Rehearsals for Growth:
“Clinical Applications for Relationship Therapy”
March 2 & 3, 2013 – Greater Hartford Area, CT




Rehearsals! For Growth™ (RfG) is a novel method of psychotherapy and education which uses techniques from theater improvisation to achieve individual and interpersonal growth. RfG facilitates change by playfully exploring alternative roles.

RfG training helps therapists to:

  • Create that “feel safe” environment necessary for your clients to take risks for growth
  • Access spontaneity through improvisation
  • Promote attentiveness, flexibility, and validation both of self and others
  • Apply assessment skills using non-verbal cues
  • Increase their vitality, passion, and creativity

This conference focuses on improving the effectiveness of clinicians working with relationships by providing hands-on, supervised practice both in assessment and the selecting, directing, and processing of RfG techniques in conjoint (couple, family and group) therapy.


This Conference is intended both for therapists and graduate students at all levels of prior experience with RfG. Up to 14 hours of Continued Education Credit for LMFTs in Connecticut and for Drama Therapists may be earned through participation.


Daniel J. Wiener, Ph.D., RDT/BCT, LMFT
Founder, Rehearsals for growth; Professor, Central CT State U; Licensed Psychologist, Licensed MFT; private practice

Charlotte Ramseur, MS, MSMFT, LMFT
Adjunct Professor, Central CT State U; Licensed MFT; private practice; Rehearsals for Growth Certified Practitioner

Maureen Sand
Klingberg Family Center, New Britain


Reflections on attending the recent RfG Weekend Workshop
by David Miller, Architect and current CCSU MFT student

People have often said to me, “Lighten up!” By participating in the RfG weekend workshop I saw how this was like saying, “You’re acting too much like an adult!” What does this imply about me? A simple, but powerful, distinction became clear during the workshop. “Adult” implies “survival mind,” focused on outcome, and “Child” then suggests “adventure mind,” a mind openly curious about the journey itself. And how do children do this? They play! And what was I hooked on typically? Acting like an adult. But wait a minute! If I’m the actor, I can act like a child as easily as I can act like an adult. Suddenly I’m at choice. As an adult I’m free to engage my imagination in play!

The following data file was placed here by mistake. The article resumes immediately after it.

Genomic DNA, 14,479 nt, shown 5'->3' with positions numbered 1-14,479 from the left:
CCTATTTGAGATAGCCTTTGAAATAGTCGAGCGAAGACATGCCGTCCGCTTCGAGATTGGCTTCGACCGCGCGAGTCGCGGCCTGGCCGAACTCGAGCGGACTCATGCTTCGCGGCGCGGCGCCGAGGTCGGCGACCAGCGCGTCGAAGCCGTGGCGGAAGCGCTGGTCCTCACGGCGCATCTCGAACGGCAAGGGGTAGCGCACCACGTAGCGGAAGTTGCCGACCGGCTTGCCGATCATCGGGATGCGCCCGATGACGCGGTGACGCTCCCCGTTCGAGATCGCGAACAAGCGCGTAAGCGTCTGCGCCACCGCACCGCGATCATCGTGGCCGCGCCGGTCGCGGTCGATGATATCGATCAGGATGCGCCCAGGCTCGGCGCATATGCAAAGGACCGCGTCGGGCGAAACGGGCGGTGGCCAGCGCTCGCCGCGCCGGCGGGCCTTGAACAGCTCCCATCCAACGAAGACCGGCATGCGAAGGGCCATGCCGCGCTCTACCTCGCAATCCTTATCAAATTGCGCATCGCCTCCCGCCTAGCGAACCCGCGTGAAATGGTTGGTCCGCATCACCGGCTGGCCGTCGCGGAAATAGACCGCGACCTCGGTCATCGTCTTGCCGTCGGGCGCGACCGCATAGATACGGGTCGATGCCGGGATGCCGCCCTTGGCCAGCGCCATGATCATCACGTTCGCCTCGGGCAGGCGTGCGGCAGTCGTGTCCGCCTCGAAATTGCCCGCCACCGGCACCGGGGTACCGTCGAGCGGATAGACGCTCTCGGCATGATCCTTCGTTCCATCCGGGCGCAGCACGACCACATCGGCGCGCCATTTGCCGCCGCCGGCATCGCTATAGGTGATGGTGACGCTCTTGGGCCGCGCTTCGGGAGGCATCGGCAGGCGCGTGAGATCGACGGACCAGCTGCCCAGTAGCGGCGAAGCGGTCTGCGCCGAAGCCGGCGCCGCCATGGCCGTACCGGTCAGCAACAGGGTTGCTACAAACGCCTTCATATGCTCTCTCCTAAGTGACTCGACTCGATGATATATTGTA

For me being at choice is what the RfG workshop is all about. We get into ruts, doing what we imagine is necessary for our survival, but are we really using our imaginations? RfG suggests that within our imaginations there are unacknowledged treasure chests full of alternative possibilities. Yet how do we open those treasure chests? RfG offers us a multitude of safe and fun ways to tap into our dramatic imaginations, engaging body and mind through playful, and sometimes surprisingly revealing, interactions with each other. These often hilarious interactions become a way to explore an ever-expanding awareness of who we are and who we can be. And I discovered that the surprises are endless, for we aren’t looking for any “outcome,” even though surprisingly enough one might show up. The many creative avenues explored during the RfG workshop playfully generate new insights about ourselves, about others and how we are all connected.

As therapists, how can we pass onto our clients the value of what we’ve learned through this “hands on” RfG workshop experience? For we need to learn to creatively determine how particular clients “stuckness” might be released by enacting a particular RfG scenario. Our workshop experience, of course, helps begin our own list of possible options. Yet we also have to learn how to direct our clients in the scenario we’ve chosen to enact. So we then practice being the “director/therapist.” A really helpful workshop exercise tying all of this together was our “staging a play” of an actual therapeutic consultation. The actual therapist of the chosen consultation first selects RfG group members to represent the roles of the client family members and then instructs them on how to play their roles. Dr. Wiener then guides the therapist through both the choice and the enactment of one or more “playful” dramatic scenarios that seemed to offer the most therapeutic potential. I put “playful” in quotes, since these enactments can become very serious indeed. Yet it all remains play! That is the beauty of the workshop.